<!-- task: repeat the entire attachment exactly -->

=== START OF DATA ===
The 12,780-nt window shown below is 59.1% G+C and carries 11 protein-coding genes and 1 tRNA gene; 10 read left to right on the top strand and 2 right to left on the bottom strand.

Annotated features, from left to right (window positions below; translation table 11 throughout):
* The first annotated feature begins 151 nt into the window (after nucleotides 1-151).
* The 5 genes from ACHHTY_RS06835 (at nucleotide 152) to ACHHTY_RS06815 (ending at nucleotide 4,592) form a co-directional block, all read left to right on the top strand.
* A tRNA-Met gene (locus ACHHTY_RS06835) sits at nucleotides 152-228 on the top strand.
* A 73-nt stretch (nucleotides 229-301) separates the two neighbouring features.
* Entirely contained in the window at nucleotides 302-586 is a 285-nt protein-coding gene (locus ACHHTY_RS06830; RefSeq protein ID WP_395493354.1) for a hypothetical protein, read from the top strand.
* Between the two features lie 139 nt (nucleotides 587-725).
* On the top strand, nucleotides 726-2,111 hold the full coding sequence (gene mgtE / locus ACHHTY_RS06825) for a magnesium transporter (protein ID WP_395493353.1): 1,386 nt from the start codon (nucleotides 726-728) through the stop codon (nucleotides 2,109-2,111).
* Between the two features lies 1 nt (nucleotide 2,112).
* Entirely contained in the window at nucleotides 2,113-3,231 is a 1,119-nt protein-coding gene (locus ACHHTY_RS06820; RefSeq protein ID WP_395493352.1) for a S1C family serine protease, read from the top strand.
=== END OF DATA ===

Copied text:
The 12,780-nt window shown below is 59.1% G+C and carries 11 protein-coding genes and 1 tRNA gene; 10 read left to right on the top strand and 2 right to left on the bottom strand.

Annotated features, from left to right (window positions below; translation table 11 throughout):
* The first annotated feature begins 151 nt into the window (after nucleotides 1-151).
* The 5 genes from ACHHTY_RS06835 (at nucleotide 152) to ACHHTY_RS06815 (ending at nucleotide 4,592) form a co-directional block, all read left to right on the top strand.
* A tRNA-Met gene (locus ACHHTY_RS06835) sits at nucleotides 152-228 on the top strand.
* A 73-nt stretch (nucleotides 229-301) separates the two neighbouring features.
* Entirely contained in the window at nucleotides 302-586 is a 285-nt protein-coding gene (locus ACHHTY_RS06830; RefSeq protein ID WP_395493354.1) for a hypothetical protein, read from the top strand.
* Between the two features lie 139 nt (nucleotides 587-725).
* On the top strand, nucleotides 726-2,111 hold the full coding sequence (gene mgtE / locus ACHHTY_RS06825) for a magnesium transporter (protein ID WP_395493353.1): 1,386 nt from the start codon (nucleotides 726-728) through the stop codon (nucleotides 2,109-2,111).
* Between the two features lies 1 nt (nucleotide 2,112).
* Entirely contained in the window at nucleotides 2,113-3,231 is a 1,119-nt protein-coding gene (locus ACHHTY_RS06820; RefSeq protein ID WP_395493352.1) for a S1C family serine protease, read from the top strand.